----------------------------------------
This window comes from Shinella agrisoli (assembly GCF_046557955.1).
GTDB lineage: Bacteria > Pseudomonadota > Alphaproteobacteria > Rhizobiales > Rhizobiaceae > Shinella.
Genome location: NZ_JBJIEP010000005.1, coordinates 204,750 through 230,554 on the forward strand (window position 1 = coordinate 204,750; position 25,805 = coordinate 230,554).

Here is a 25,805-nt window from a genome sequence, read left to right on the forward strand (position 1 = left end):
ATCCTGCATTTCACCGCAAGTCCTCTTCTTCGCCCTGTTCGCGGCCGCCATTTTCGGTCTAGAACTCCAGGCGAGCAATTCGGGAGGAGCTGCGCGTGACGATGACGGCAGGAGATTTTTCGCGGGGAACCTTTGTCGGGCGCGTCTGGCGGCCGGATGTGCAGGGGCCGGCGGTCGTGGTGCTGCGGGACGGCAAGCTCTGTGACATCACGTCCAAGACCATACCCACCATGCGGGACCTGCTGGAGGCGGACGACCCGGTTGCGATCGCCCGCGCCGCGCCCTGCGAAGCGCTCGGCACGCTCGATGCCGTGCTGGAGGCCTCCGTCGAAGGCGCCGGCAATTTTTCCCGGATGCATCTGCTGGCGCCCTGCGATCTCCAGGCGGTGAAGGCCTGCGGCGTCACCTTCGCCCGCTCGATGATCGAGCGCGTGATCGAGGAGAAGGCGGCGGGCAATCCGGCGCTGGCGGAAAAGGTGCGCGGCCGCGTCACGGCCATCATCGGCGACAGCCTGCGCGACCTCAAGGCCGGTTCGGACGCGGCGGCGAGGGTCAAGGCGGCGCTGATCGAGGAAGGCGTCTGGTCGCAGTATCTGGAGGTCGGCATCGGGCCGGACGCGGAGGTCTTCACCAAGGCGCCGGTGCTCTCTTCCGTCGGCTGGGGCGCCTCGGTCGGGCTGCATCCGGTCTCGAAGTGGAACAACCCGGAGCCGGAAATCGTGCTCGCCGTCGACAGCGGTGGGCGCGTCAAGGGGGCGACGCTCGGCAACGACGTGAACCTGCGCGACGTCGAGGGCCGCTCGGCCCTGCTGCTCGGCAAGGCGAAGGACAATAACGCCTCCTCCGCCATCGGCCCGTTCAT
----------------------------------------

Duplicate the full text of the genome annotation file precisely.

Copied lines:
This window comes from Shinella agrisoli (assembly GCF_046557955.1).
GTDB lineage: Bacteria > Pseudomonadota > Alphaproteobacteria > Rhizobiales > Rhizobiaceae > Shinella.
Genome location: NZ_JBJIEP010000005.1, coordinates 204,750 through 230,554 on the forward strand (window position 1 = coordinate 204,750; position 25,805 = coordinate 230,554).

Here is a 25,805-nt window from a genome sequence, read left to right on the forward strand (position 1 = left end):
ATCCTGCATTTCACCGCAAGTCCTCTTCTTCGCCCTGTTCGCGGCCGCCATTTTCGGTCTAGAACTCCAGGCGAGCAATTCGGGAGGAGCTGCGCGTGACGATGACGGCAGGAGATTTTTCGCGGGGAACCTTTGTCGGGCGCGTCTGGCGGCCGGATGTGCAGGGGCCGGCGGTCGTGGTGCTGCGGGACGGCAAGCTCTGTGACATCACGTCCAAGACCATACCCACCATGCGGGACCTGCTGGAGGCGGACGACCCGGTTGCGATCGCCCGCGCCGCGCCCTGCGAAGCGCTCGGCACGCTCGATGCCGTGCTGGAGGCCTCCGTCGAAGGCGCCGGCAATTTTTCCCGGATGCATCTGCTGGCGCCCTGCGATCTCCAGGCGGTGAAGGCCTGCGGCGTCACCTTCGCCCGCTCGATGATCGAGCGCGTGATCGAGGAGAAGGCGGCGGGCAATCCGGCGCTGGCGGAAAAGGTGCGCGGCCGCGTCACGGCCATCATCGGCGACAGCCTGCGCGACCTCAAGGCCGGTTCGGACGCGGCGGCGAGGGTCAAGGCGGCGCTGATCGAGGAAGGCGTCTGGTCGCAGTATCTGGAGGTCGGCATCGGGCCGGACGCGGAGGTCTTCACCAAGGCGCCGGTGCTCTCTTCCGTCGGCTGGGGCGCCTCGGTCGGGCTGCATCCGGTCTCGAAGTGGAACAACCCGGAGCCGGAAATCGTGCTCGCCGTCGACAGCGGTGGGCGCGTCAAGGGGGCGACGCTCGGCAACGACGTGAACCTGCGCGACGTCGAGGGCCGCTCGGCCCTGCTGCTCGGCAAGGCGAAGGACAATAACGCCTCCTCCGCCATCGGCCCGTTCAT